"This is like scoring five runs in the first inning," Cashman says. "There are still eight innings left, but it sure gives you a good feeling."
The Yankees can be such a devastating team that by the third inning of the second game in a two-game series against West Division-leading Texas last week, Rangers manager Johnny Oates was dialing his general manager from the dugout in The Ballpark in Arlington for reinforcements. "We're going to need a pitcher for tomorrow," Oates said to Doug Melvin, who was sitting upstairs. Oates changed pitchers 10 times while losing the two games, 7-2 and 15-13.
"They're solid everywhere," Oates says. "I thought picking up Brosius was a key move for them. He plays as good a third base as anyone in the league."
New York went on to defeat Minnesota 5-1 last Friday (its eighth straight win) in typically resourceful fashion. The Yankees were tied 1-1 with two outs and nobody on base in the seventh when nettlesome leadoff man Chuck Knoblauch singled against righthander Brad Radke. When Knoblauch took off for second on the next pitch, Derek Jeter dutifully did not swing, allowing the stolen base. "The only way I'm going to swing if I see him go is if the pitch is grooved," said Jeter, who two pitches later slapped a single into leftfield to drive home Knoblauch with the run that put New York ahead for good.
"They make you work every single pitch," Radke said. "They didn't swing at one ball in the dirt all night. They know what pitch they want to get, and they'll wait until they see it. When they do get it, they knock the [stuffing] out of it."
The Yankees are drawing walks at a rate that threatens to break the club's 66-year-old record (766), and they're swiping bases often enough to make them a virtual lock to become the first Yankees team since 1914 with 200 steals. Manager Joe Torre encouraged such behavior in spring training when he gave every player the green light to steal. "I wanted people to go out there and try it when it didn't cost anything," Torre says. Last Friday his lineup included six players still free to run at will (Jeter, Knoblauch, Strawberry, Williams, Chad Curtis and Paul O'Neill), not to mention seven .300 hitters.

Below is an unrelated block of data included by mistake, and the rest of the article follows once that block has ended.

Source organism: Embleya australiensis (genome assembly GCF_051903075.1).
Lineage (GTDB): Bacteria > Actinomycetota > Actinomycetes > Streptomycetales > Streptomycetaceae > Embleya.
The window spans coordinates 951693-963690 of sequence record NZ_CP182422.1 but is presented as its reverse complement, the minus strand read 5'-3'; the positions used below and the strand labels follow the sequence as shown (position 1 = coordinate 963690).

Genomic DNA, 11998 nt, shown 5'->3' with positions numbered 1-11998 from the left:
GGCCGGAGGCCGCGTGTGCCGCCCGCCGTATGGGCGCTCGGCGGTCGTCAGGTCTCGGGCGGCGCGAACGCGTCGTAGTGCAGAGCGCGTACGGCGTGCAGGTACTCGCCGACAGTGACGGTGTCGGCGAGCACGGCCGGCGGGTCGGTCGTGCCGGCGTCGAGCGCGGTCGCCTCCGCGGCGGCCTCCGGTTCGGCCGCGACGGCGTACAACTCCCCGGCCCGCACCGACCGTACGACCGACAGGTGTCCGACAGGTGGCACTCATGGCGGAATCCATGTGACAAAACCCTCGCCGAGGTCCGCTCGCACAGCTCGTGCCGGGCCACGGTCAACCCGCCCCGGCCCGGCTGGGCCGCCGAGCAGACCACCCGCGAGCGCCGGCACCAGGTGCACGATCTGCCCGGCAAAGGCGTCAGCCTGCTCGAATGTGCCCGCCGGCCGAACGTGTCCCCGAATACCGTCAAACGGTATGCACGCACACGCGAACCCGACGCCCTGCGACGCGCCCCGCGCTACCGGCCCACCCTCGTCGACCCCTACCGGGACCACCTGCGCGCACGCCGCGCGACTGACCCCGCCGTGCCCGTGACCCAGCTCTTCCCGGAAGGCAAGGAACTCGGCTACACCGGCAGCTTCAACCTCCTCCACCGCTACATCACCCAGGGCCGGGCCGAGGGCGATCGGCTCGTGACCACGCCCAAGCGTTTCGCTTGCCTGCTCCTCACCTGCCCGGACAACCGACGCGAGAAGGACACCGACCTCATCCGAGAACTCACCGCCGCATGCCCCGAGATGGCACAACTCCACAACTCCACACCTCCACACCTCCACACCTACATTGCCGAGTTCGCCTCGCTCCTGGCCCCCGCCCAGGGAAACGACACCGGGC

O'Neill, who had 18 steals in his five previous years in New York, helped win a game in Kansas City on May 1 with enterprising baserunning. With his team down 1-0, he took off from first base on his own with one out in the sixth. He wound up at second on what most likely would otherwise have been a double-play grounder by Martinez, then scored the tying run on a two-out hit by Williams. The Yankees went on to win 2-1.
In that game, as well as the one last Friday, Irabu pitched splendidly into the eighth inning for a victory. Buoyed by his first spring training with New York, a better curveball and a two-seam sinking fastball to complement what used to be a too-straight four-seamer, Irabu (2-0, 1.42 ERA) is a changed pitcher. Opponents have hit .159 against him, down from .311 last year. The man his teammates call Boo Boo but who's built like Yogi Bear is throwing gas instead of tantrums, another improvement over '97.
"He's been sensational," pitching coach Mel Stottlemyre says. "From the first day of spring training I could tell. He had a bounce in his step and just looked much more comfortable."
Irabu and his fellow starters have been supported by a bullpen so good that closer Mariano Rivera, who has allowed three hits, no walks and no runs while facing 29 batters this year, spent 18 days on the DL last month (with a groin injury) without being missed. Jeff Nelson and Mike Stanton have converted six of eight save chances between them. The Yankees have lost only two games in which they had a lead. Give them at least four runs to work with and the New York pitchers are unbeatable: 20-0 through Sunday.